Generally speaking, most people don't check the tax code before deciding to get a divorce. But 2018 might've been a little different. The new tax bill made significant changes to how alimony is taxed, which had many people who might've been considering a divorce trying to rush the process before the statute went into effect in 2019.
The new year has brought new divorce laws -- beyond just taxes -- and new considerations for soon-to-be exes. Here's a short roundup of those laws and what they might mean for your divorce.
It was one of the first things we noticed back in November 2017 when the tax bill was first proposed -- the so-called "divorce subsidy" was going to be removed, meaning alimony would no longer be tax deductible for the ex-spouse paying the alimony, but would also no longer be classified as taxable income for the ex-spouse receiving the alimony payments. Shifting the tax burden from the person receiving to the person paying.
A year later, we broke down what the new tax law could mean by the numbers:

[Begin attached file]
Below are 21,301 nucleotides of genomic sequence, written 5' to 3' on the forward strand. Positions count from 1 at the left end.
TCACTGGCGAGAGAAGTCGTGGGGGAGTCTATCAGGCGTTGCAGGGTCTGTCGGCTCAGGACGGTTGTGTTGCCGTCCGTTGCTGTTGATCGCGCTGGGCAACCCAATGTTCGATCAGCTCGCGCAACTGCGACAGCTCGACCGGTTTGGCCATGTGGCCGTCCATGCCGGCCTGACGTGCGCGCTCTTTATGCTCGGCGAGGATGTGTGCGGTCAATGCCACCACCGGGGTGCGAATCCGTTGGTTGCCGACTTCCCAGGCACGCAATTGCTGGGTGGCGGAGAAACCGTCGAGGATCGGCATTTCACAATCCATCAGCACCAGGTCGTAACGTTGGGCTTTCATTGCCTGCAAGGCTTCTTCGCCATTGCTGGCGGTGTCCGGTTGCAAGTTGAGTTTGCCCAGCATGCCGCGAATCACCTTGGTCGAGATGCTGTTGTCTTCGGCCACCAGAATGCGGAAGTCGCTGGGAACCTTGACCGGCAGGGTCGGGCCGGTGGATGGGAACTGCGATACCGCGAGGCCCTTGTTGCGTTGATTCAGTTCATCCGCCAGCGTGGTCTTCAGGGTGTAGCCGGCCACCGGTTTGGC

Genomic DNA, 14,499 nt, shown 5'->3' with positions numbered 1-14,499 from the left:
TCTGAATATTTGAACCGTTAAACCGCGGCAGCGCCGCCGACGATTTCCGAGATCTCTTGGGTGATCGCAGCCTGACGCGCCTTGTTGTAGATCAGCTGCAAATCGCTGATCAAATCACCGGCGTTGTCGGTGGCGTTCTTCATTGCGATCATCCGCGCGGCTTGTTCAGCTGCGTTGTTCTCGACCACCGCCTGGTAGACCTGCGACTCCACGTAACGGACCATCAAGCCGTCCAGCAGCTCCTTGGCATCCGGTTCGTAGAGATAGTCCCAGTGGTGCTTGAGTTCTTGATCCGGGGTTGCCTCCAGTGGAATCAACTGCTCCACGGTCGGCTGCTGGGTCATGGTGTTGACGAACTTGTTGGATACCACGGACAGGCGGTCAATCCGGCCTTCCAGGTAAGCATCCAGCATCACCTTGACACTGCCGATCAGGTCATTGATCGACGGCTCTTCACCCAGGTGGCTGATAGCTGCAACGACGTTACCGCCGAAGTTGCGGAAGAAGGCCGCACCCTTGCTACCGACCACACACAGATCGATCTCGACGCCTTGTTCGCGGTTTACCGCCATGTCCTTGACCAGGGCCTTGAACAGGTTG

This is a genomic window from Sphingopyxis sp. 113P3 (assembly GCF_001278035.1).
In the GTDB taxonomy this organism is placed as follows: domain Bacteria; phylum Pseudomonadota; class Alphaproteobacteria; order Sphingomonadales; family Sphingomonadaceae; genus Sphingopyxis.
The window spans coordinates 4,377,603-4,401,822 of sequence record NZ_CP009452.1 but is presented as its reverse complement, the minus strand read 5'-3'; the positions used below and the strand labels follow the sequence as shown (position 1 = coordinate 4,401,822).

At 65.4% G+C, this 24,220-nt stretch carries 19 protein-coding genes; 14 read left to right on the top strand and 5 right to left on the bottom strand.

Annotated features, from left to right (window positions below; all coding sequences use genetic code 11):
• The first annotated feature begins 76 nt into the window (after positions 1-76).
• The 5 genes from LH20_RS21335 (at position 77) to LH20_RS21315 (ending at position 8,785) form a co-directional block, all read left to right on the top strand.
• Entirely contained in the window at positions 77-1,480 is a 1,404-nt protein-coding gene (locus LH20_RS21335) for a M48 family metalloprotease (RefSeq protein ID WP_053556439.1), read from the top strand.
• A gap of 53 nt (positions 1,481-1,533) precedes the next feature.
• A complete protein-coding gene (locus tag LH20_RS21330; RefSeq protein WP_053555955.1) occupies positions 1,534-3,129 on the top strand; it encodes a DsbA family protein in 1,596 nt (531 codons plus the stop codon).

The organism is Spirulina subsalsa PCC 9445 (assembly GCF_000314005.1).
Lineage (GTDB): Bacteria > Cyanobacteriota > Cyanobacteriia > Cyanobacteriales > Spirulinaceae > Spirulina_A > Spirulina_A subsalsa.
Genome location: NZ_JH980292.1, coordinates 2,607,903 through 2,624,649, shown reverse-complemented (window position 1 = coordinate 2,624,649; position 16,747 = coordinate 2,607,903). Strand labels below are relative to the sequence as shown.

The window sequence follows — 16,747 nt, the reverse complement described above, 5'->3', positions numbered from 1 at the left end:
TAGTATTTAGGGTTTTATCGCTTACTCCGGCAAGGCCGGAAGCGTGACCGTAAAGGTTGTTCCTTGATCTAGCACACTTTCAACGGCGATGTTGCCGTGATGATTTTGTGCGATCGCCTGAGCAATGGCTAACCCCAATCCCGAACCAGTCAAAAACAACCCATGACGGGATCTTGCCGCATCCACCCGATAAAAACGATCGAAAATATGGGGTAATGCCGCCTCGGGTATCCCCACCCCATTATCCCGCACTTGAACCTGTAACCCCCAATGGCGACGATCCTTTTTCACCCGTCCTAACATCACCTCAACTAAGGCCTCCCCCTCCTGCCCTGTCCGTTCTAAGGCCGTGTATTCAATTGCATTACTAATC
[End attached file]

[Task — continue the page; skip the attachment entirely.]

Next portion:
Let's say spouses divorce in 2017. Spouse A makes $250,000, and Spouse B makes $50,000. In the divorce agreement, ex-Spouse A must pay ex-Spouse B $50,000 each year. When it comes time to pay taxes, A would pay taxes on a gross income of $200,000, B on $100,000. But now that's about to change. Take that same couple, divorcing in 2019. Taxes are paid on just the earnings, without taking the alimony into effect. A would pay taxes on $250,000, and B would pay taxes on $50,000. Imagine how A feels, making $250,000, losing a chunk of it to taxes, and then losing another $50,000 to alimony.
A's of the world? Not so happy. But B's would get to keep about another $11,350 that would have gone to federal taxes
The holidays are always stressful, and there is a spike of separations that follow the holiday season. But this divorce season, considering the new tax law, might've been even more busy. Unhappy couples and their divorce lawyers were scrambling to finalize divorces and spousal support settlements before the law went into effect January 1. Unfortunately, if you haven't signed all the divorce papers yet, or you're modifying an existing alimony agreement, you're subject to the new tax law.
But enough about money. What about what really matters in divorce: Who gets the pets? That was normally left up to the parties, but California recently codified the concept of "Best Interest of the Pet." Now, custodial rights of the pet can be sole or joint, can include visitation, and can (and probably will) be litigated just like child custody and alimony.
If you're wondering where these new laws leave your divorce, consult with an experienced divorce attorney.